Maybe the recent announcement of Harrington being 'taught out' (which is a mildly fancy of saying closed) that is causing a sense of nostalgia, maybe it's a couple faculty and staff members who are also showing a renewed excitement and enthusiasm to again shoot film, I'm not sure what it is, but I've found myself in the basement rejuvenating some old one-off creations as well as designing and building cameras again. I've been doing this for years but the ease of digital and demands of daily life has nearly made the desire to design and build cameras almost extinct.
Not sure what it was that rekindled the ember and honestly, I don't care, I'm glad it's back.
Which got me thinking. My projects have always been driven mostly by the 'why' while the 'how' was generally dictated by the means at my disposal. Whatever camera components and raw materials were at my disposal would be fashioned onto something new. Here is my 6x17 'torpedo' camera and a 24mm x 4 1/2 camera that I shot with for years.
Both got the job done, and in most cases quite well but as I'm getting older I find myself wanting to carry less and do more. I'm reminded of the line from movie 'The Graduate' predicting (rightfully so I should add) the strong future in Plastics. Which also reminds of this guy: Lance Criscuolo a tried and true Texan who I photographed at Chicago Ideas Week (a smaller version of The Ted Talks). His company Zyvex Technologies develops (in his words) ‘Carbon fiber on steroids.’ Here is his talk about recruiting and maintaining talent in the midwest if you wanna check it out:
After his talk, I tracked him down and handed him my 5DmkII loaded with two batteries in the grip and the 70-200 f/2.8 mkII. I dearly love shooting with that combo, sharp as a tack and the ability to practically see in the dark, I often joke it's my ‘rainmaker’, the downside is it's heavy as hell! Carrying it all day certainly sends you to the medicine cabinet for an Advil or two and a glass of Pino. I asked him how long until composites can provide the same level of precision and durability, stability through rugged temperatures and weather conditions. He scratched is chin a bit and said ‘hmmm’ in an encouraging fashion...Canon, our old bones are waiting!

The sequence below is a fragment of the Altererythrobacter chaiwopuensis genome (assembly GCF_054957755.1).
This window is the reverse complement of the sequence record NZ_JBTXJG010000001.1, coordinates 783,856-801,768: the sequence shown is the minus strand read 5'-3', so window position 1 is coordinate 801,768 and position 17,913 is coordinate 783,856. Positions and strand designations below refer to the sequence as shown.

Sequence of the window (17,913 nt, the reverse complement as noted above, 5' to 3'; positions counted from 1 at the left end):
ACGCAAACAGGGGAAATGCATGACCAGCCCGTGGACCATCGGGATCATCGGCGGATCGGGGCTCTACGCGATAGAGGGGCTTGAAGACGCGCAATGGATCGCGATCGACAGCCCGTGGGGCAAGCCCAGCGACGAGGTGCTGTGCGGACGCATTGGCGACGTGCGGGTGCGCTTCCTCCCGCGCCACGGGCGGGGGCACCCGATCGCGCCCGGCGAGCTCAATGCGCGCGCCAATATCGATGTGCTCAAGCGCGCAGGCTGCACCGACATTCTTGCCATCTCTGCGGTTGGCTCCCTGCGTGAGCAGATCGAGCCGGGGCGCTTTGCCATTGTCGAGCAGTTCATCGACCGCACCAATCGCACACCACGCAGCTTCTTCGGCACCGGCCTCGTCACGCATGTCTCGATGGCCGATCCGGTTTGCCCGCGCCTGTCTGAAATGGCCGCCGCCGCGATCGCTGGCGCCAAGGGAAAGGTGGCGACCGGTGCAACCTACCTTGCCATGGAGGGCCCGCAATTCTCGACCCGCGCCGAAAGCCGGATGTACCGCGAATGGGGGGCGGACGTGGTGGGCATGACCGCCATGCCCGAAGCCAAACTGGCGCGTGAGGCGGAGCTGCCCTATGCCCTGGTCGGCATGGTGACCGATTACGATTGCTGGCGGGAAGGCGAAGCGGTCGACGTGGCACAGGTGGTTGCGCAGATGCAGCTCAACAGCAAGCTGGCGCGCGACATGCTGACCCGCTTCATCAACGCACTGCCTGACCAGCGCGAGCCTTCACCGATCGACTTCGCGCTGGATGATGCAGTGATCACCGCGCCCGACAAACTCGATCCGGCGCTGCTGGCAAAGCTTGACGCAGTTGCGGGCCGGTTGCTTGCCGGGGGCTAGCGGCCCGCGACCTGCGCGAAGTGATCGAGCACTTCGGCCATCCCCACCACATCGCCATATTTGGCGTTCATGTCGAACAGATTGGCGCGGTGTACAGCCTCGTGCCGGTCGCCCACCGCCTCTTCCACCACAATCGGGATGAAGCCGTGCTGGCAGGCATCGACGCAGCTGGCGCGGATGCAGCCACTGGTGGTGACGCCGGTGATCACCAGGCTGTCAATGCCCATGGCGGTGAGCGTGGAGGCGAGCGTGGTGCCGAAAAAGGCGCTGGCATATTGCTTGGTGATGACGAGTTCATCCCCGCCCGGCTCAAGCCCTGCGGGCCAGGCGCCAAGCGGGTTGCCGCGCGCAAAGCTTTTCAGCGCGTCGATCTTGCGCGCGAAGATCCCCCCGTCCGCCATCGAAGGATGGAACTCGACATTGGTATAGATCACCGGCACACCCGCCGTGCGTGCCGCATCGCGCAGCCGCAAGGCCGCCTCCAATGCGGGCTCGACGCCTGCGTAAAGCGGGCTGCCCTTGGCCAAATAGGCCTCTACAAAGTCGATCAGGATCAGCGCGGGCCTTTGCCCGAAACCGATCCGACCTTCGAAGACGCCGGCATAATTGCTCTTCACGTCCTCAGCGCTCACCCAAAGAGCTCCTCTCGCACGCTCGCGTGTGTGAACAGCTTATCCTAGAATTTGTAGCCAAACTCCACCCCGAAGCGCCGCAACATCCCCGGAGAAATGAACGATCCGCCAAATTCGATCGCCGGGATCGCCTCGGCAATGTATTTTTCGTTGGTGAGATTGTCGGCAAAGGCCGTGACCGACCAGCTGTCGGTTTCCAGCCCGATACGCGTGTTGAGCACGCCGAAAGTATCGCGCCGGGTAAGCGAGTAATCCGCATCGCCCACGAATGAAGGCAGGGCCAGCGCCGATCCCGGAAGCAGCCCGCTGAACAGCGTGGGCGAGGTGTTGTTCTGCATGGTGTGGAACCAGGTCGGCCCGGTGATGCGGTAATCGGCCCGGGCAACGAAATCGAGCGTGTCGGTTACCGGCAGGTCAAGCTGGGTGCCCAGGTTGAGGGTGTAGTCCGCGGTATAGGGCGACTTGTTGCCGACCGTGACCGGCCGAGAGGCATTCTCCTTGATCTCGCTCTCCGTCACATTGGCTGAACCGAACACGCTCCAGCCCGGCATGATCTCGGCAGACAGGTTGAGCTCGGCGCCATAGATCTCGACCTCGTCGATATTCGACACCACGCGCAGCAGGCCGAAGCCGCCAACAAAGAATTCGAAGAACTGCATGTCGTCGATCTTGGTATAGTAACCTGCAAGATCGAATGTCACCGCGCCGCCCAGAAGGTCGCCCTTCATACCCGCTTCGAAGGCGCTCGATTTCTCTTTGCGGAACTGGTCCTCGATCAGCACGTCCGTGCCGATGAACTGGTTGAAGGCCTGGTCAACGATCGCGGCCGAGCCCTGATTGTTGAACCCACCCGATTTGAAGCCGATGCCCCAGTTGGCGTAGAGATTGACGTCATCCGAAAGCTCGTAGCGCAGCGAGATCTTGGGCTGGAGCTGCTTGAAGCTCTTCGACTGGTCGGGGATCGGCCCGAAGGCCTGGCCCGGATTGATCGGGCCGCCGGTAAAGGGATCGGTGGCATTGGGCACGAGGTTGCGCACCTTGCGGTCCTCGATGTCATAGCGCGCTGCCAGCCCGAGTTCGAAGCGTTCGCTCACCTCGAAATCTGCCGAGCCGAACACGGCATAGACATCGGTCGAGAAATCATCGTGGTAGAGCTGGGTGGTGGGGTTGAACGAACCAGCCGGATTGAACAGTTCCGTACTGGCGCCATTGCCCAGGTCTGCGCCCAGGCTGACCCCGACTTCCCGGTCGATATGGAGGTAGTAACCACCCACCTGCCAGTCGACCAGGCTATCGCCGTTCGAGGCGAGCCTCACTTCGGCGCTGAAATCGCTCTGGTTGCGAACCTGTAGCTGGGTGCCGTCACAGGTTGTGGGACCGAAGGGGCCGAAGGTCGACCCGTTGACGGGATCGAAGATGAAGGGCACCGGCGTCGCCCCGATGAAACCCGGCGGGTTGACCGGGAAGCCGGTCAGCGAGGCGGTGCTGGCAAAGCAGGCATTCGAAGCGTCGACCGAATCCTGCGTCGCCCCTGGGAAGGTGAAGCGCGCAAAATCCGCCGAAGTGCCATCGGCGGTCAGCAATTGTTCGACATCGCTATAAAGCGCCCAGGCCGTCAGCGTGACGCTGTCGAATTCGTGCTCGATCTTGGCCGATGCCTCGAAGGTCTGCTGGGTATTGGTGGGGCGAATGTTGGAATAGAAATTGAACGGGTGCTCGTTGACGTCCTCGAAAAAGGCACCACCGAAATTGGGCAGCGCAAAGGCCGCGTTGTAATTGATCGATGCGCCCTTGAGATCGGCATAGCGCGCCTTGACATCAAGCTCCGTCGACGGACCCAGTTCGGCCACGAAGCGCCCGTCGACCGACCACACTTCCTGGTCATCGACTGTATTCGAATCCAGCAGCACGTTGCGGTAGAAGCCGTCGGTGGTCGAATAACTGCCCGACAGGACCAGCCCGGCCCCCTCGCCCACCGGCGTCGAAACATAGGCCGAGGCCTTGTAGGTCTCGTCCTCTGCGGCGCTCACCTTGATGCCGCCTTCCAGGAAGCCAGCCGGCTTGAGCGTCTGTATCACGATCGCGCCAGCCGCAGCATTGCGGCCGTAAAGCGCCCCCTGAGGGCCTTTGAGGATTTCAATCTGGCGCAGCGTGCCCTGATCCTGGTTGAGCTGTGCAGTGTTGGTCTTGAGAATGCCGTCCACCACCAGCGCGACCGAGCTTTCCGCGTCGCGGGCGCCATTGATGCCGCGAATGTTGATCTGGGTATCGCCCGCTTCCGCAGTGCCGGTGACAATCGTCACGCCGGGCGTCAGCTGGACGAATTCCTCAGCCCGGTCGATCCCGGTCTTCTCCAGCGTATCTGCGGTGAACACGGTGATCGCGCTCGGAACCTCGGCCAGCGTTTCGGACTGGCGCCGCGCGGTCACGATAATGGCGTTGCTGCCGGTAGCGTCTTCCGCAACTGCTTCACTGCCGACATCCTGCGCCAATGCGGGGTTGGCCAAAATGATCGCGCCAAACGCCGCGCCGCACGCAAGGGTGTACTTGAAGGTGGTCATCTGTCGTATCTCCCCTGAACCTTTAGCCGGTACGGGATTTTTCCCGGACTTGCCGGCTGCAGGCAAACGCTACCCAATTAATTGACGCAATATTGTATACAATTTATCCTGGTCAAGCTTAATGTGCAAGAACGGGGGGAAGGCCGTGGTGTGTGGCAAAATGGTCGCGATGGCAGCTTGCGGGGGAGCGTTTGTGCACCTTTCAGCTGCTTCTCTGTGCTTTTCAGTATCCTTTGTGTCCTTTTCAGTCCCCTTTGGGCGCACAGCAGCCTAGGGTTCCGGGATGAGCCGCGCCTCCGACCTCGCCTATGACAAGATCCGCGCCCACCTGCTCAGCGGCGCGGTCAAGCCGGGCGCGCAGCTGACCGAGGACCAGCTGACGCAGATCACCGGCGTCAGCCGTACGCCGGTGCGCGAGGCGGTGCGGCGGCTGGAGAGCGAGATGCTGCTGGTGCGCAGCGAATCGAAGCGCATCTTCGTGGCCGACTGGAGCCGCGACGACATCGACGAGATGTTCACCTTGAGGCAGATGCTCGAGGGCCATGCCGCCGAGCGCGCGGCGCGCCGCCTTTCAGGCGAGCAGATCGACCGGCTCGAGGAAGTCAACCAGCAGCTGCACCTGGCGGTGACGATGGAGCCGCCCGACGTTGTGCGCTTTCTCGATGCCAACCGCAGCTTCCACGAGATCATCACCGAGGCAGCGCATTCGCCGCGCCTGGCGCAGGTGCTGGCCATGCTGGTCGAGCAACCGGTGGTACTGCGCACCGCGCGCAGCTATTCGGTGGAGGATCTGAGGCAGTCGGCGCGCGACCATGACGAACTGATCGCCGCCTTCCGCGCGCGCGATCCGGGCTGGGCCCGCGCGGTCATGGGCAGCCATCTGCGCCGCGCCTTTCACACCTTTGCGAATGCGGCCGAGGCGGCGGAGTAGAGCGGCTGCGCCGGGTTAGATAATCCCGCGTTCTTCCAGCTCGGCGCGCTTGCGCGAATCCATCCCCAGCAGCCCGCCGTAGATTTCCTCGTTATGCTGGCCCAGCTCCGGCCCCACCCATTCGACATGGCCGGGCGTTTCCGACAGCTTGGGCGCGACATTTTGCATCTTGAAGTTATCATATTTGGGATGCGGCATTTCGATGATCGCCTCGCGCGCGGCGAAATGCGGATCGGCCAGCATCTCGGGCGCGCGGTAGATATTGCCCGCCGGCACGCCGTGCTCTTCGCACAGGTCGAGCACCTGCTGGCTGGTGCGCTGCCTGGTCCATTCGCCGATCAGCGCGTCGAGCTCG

So I told you all that so I can show you this: I've always loved the look of the 65mm on 4x5 which I roughly equivalent to a 20mm on 35mm. Oddly enough, I shoot mostly with a 24mm on 35mm, but anyway...
Almost 20 years ago I built this 4x5 super wide and got a remarkable amount of use out of it, both for personal work and a ton when I was the photographer at The Museum of Science and Industry.
Digital came in and I jumped in head first without even thinking twice. I love shooting digitally, it's current iteration is fantastic. I can truly make images that weren't possible ten years ago. The sharpness digital is capable is staggering. But as I said at the beginning, I'm longing for something else, something comfortable maybe, or possibly something different then everything that I've been inundated with. I started dusting off some of the film cameras that I still have and began regretting the ones that I've sold off over the years. Particularly I've been missing my 4x5 super wide. So I sat down to design something more functional then my last one I came up with this. Smaller with a rotating back (same huge finder) it achieved every goal I set out to solve but I forgot to consult my back. Machined from solid hardwoods on a backbone of Cambo components it's quite solid, which we all know is a fancy way of saying heavy.
Enter the Travelwide by Wanderlust Camera, made right here in Chicago. A brilliant idea for a lightweight ABS camera that accommodates either a helical mounted 90mm Angulon or a fixed focus 65mm Super Angulon. Sounds perfect and as they are still hammering out details and refining production runs and aren’t shipping cameras (or returning emails) yet.
Being impatient, I started making measurements of my Harmon Titan 4x5 Pinhole that was sitting on my desk and low and behold (that phrase is straight from my 74 year old mom btw) once you remove the pinhole and plane front flat the flange to focal plane distance is just about the perfect distance needed for focus free, point and shoot operation.
Here are a couple shots from its maiden run at the recently tornado stricken town of Fairdale Illinois.
I’ll follow up with a more detailed how-to if you would like to build your own super wide. In the mean time I'll see you shooting!
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